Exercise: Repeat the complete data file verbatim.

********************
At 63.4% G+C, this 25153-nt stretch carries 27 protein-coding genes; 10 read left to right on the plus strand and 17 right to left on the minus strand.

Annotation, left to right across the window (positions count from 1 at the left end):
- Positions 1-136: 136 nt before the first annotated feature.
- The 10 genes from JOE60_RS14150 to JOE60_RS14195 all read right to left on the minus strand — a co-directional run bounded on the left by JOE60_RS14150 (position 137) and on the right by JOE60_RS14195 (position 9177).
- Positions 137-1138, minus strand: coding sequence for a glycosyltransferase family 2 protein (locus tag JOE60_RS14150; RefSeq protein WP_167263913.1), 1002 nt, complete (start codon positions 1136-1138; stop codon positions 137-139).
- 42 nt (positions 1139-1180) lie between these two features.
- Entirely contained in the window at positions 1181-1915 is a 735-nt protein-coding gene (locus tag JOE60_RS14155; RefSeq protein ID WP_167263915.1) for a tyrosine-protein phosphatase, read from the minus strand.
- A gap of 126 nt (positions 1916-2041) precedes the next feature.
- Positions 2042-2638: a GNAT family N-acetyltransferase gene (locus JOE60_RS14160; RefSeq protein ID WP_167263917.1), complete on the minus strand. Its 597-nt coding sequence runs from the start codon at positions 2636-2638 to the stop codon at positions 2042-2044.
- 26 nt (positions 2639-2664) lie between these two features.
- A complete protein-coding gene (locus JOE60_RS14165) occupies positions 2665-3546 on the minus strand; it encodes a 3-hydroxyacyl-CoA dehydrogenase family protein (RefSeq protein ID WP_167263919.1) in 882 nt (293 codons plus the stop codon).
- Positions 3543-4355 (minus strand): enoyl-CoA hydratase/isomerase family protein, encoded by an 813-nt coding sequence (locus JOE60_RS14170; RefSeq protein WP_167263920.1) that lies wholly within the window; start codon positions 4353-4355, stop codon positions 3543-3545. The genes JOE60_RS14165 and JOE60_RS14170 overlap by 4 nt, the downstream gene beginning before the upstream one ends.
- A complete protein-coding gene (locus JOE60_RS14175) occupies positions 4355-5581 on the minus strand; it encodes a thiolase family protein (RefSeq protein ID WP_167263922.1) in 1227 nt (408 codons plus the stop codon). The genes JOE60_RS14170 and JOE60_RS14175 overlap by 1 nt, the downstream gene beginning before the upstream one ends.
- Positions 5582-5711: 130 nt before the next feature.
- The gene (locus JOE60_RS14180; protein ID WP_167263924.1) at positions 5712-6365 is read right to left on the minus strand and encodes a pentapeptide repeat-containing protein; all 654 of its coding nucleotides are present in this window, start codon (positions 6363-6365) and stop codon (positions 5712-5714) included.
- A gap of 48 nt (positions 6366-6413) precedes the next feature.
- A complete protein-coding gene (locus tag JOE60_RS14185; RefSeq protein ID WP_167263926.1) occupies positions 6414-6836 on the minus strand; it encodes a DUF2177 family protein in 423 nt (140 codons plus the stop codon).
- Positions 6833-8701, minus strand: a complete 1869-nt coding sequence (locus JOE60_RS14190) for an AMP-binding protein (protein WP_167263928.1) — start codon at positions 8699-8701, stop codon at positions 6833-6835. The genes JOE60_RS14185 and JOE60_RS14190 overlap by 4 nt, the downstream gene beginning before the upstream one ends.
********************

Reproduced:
At 63.4% G+C, this 25153-nt stretch carries 27 protein-coding genes; 10 read left to right on the plus strand and 17 right to left on the minus strand.

Annotation, left to right across the window (positions count from 1 at the left end):
- Positions 1-136: 136 nt before the first annotated feature.
- The 10 genes from JOE60_RS14150 to JOE60_RS14195 all read right to left on the minus strand — a co-directional run bounded on the left by JOE60_RS14150 (position 137) and on the right by JOE60_RS14195 (position 9177).
- Positions 137-1138, minus strand: coding sequence for a glycosyltransferase family 2 protein (locus tag JOE60_RS14150; RefSeq protein WP_167263913.1), 1002 nt, complete (start codon positions 1136-1138; stop codon positions 137-139).
- 42 nt (positions 1139-1180) lie between these two features.
- Entirely contained in the window at positions 1181-1915 is a 735-nt protein-coding gene (locus tag JOE60_RS14155; RefSeq protein ID WP_167263915.1) for a tyrosine-protein phosphatase, read from the minus strand.
- A gap of 126 nt (positions 1916-2041) precedes the next feature.
- Positions 2042-2638: a GNAT family N-acetyltransferase gene (locus JOE60_RS14160; RefSeq protein ID WP_167263917.1), complete on the minus strand. Its 597-nt coding sequence runs from the start codon at positions 2636-2638 to the stop codon at positions 2042-2044.
- 26 nt (positions 2639-2664) lie between these two features.
- A complete protein-coding gene (locus JOE60_RS14165) occupies positions 2665-3546 on the minus strand; it encodes a 3-hydroxyacyl-CoA dehydrogenase family protein (RefSeq protein ID WP_167263919.1) in 882 nt (293 codons plus the stop codon).
- Positions 3543-4355 (minus strand): enoyl-CoA hydratase/isomerase family protein, encoded by an 813-nt coding sequence (locus JOE60_RS14170; RefSeq protein WP_167263920.1) that lies wholly within the window; start codon positions 4353-4355, stop codon positions 3543-3545. The genes JOE60_RS14165 and JOE60_RS14170 overlap by 4 nt, the downstream gene beginning before the upstream one ends.
- A complete protein-coding gene (locus JOE60_RS14175) occupies positions 4355-5581 on the minus strand; it encodes a thiolase family protein (RefSeq protein ID WP_167263922.1) in 1227 nt (408 codons plus the stop codon). The genes JOE60_RS14170 and JOE60_RS14175 overlap by 1 nt, the downstream gene beginning before the upstream one ends.
- Positions 5582-5711: 130 nt before the next feature.
- The gene (locus JOE60_RS14180; protein ID WP_167263924.1) at positions 5712-6365 is read right to left on the minus strand and encodes a pentapeptide repeat-containing protein; all 654 of its coding nucleotides are present in this window, start codon (positions 6363-6365) and stop codon (positions 5712-5714) included.
- A gap of 48 nt (positions 6366-6413) precedes the next feature.
- A complete protein-coding gene (locus tag JOE60_RS14185; RefSeq protein ID WP_167263926.1) occupies positions 6414-6836 on the minus strand; it encodes a DUF2177 family protein in 423 nt (140 codons plus the stop codon).
- Positions 6833-8701, minus strand: a complete 1869-nt coding sequence (locus JOE60_RS14190) for an AMP-binding protein (protein WP_167263928.1) — start codon at positions 8699-8701, stop codon at positions 6833-6835. The genes JOE60_RS14185 and JOE60_RS14190 overlap by 4 nt, the downstream gene beginning before the upstream one ends.